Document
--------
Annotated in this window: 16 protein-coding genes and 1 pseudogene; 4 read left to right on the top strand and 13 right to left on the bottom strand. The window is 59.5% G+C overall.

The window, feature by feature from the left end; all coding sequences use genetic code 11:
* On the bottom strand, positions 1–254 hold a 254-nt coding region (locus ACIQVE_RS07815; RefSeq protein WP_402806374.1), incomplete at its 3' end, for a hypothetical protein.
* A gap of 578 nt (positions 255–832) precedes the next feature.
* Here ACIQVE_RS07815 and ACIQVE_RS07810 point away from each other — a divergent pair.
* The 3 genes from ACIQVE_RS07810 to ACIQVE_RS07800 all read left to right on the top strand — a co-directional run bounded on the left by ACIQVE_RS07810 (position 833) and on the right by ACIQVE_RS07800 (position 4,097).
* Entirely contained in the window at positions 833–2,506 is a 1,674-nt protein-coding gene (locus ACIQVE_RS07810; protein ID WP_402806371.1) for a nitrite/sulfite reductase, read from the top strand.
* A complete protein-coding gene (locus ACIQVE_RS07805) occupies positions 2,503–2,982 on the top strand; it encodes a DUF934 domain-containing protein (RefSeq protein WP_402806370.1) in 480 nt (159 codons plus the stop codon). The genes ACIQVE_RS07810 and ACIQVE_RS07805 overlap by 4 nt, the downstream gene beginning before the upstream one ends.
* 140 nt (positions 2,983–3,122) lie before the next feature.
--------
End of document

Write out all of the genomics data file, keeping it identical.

Annotated in this window: 16 protein-coding genes and 1 pseudogene; 4 read left to right on the top strand and 13 right to left on the bottom strand. The window is 59.5% G+C overall.

The window, feature by feature from the left end; all coding sequences use genetic code 11:
* On the bottom strand, positions 1–254 hold a 254-nt coding region (locus ACIQVE_RS07815; RefSeq protein WP_402806374.1), incomplete at its 3' end, for a hypothetical protein.
* A gap of 578 nt (positions 255–832) precedes the next feature.
* Here ACIQVE_RS07815 and ACIQVE_RS07810 point away from each other — a divergent pair.
* The 3 genes from ACIQVE_RS07810 to ACIQVE_RS07800 all read left to right on the top strand — a co-directional run bounded on the left by ACIQVE_RS07810 (position 833) and on the right by ACIQVE_RS07800 (position 4,097).
* Entirely contained in the window at positions 833–2,506 is a 1,674-nt protein-coding gene (locus ACIQVE_RS07810; protein ID WP_402806371.1) for a nitrite/sulfite reductase, read from the top strand.
* A complete protein-coding gene (locus ACIQVE_RS07805) occupies positions 2,503–2,982 on the top strand; it encodes a DUF934 domain-containing protein (RefSeq protein WP_402806370.1) in 480 nt (159 codons plus the stop codon). The genes ACIQVE_RS07810 and ACIQVE_RS07805 overlap by 4 nt, the downstream gene beginning before the upstream one ends.
* 140 nt (positions 2,983–3,122) lie before the next feature.